Calvin Penner, market analyst for Variety, says the arrangement is a big win for both parties. "It's a perfect fit. The key demographic for the Star Wars franchise tends to be middle-class males, 18-40, who want to experience all the drama and adventure of battle without ever leaving their chair. And that's exactly who the White House hopes will rally behind this war."

Defense Secretary Donald Rumsfeld was equally enthusiastic. "The America people will get to see the conclusion to the Star Wars Saga and the Saddam Saga all in the same year," he said at a press conference earlier today. When asked what would happen if military strikes against Iraq were ultimately found to be unnecessary, Rumsfeld replied "No war, no trailer -- that's the deal we signed."

The message boards at jedijunction.com were immediately flooded with fans eager to discuss the latest development. "the midle-east looks just like tatoonie so this works out grate!!" noted one. But some worried that anti-war protests could derail the event. "If you see any hippies, tell them to go home!" a poster urged. "They're probably a bunch of new-age Trekkies anyhow."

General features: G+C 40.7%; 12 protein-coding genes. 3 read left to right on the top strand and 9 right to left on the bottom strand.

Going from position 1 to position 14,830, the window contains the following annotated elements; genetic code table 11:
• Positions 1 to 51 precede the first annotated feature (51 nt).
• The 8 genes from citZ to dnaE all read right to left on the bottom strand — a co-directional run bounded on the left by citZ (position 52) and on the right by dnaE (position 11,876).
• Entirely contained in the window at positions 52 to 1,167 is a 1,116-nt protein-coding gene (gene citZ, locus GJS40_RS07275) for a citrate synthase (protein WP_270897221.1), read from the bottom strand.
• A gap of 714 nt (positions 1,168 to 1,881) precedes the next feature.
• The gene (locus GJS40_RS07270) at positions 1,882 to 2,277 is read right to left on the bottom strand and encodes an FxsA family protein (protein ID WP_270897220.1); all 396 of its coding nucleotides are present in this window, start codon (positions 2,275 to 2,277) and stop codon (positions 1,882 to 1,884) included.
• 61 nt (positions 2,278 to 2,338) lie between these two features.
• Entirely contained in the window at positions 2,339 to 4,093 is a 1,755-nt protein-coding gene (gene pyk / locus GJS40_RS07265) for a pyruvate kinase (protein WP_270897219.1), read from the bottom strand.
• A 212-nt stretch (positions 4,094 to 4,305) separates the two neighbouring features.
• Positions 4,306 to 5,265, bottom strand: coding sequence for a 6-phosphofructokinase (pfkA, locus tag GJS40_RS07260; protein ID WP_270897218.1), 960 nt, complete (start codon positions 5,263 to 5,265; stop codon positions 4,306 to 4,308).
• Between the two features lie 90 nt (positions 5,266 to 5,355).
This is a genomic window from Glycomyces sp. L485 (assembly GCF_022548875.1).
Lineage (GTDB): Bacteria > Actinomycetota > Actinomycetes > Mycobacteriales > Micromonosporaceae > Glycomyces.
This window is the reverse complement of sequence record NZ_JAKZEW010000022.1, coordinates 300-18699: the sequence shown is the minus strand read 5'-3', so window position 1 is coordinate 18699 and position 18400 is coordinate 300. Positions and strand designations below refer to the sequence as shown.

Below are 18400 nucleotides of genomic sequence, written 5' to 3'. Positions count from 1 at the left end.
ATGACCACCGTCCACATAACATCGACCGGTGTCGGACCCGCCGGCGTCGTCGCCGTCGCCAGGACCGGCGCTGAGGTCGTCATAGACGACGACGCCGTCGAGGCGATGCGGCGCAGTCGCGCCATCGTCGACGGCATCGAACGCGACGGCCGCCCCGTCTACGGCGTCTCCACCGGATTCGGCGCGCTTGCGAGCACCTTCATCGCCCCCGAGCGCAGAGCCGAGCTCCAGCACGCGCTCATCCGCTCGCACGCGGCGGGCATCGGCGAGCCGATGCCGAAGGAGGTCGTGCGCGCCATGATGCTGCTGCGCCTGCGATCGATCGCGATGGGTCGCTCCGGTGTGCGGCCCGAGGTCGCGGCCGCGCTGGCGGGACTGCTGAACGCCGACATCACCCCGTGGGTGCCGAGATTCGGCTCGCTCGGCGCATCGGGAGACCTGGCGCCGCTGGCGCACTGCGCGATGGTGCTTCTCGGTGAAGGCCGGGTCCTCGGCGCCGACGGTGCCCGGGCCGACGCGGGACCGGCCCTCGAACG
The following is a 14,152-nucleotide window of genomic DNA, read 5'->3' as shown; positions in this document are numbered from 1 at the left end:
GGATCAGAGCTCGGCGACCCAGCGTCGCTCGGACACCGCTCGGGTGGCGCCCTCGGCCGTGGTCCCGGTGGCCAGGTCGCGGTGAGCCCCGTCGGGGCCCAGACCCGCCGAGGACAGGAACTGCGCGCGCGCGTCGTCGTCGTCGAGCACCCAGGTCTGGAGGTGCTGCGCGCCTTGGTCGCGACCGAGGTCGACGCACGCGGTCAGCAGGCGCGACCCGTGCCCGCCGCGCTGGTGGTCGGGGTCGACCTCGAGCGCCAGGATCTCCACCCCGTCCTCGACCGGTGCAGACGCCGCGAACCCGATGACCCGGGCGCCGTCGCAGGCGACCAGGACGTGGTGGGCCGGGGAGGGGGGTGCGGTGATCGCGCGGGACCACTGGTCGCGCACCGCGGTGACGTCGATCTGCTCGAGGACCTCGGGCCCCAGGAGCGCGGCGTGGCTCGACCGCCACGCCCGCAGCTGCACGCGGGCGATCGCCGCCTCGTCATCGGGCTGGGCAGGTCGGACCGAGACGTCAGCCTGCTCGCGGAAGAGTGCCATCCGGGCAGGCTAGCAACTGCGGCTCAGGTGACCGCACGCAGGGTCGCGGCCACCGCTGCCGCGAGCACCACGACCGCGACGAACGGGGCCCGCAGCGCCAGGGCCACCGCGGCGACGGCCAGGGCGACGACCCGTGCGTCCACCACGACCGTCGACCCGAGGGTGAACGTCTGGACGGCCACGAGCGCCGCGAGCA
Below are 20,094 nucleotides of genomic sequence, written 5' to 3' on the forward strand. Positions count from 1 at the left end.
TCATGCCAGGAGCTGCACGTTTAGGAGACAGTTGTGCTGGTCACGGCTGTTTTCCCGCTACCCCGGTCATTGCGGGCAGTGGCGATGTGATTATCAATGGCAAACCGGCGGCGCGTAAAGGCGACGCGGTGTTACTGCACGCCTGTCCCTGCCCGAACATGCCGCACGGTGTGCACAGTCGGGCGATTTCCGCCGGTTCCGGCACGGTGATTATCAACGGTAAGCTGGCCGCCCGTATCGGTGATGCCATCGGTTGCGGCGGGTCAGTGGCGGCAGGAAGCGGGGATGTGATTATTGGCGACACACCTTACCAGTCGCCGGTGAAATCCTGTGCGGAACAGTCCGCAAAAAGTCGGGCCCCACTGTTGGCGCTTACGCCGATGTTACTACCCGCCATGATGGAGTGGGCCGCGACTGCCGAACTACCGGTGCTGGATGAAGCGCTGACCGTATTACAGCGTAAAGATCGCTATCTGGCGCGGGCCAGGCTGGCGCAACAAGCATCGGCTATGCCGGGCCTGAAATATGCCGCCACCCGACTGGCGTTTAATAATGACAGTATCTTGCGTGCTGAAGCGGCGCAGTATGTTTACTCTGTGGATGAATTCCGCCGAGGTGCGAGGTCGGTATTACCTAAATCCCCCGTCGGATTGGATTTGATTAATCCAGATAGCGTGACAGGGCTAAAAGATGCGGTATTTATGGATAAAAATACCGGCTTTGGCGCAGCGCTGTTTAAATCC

As part of the agreement, a new subplot -- in which Obi-Wan Kenobi urges the Republic to slash taxes -- will be added to the Episode III screenplay. In return, the US Government has promised to digitally insert Jar-Jar Binks into 5% of their Iraq War footage before turning it over to CNN. Bush's request that Lucas loan them "some of those Battle Droids," however, has reportedly been denied.

New Additions to the Sidebar

I've added some new sites to the sidebar on the right.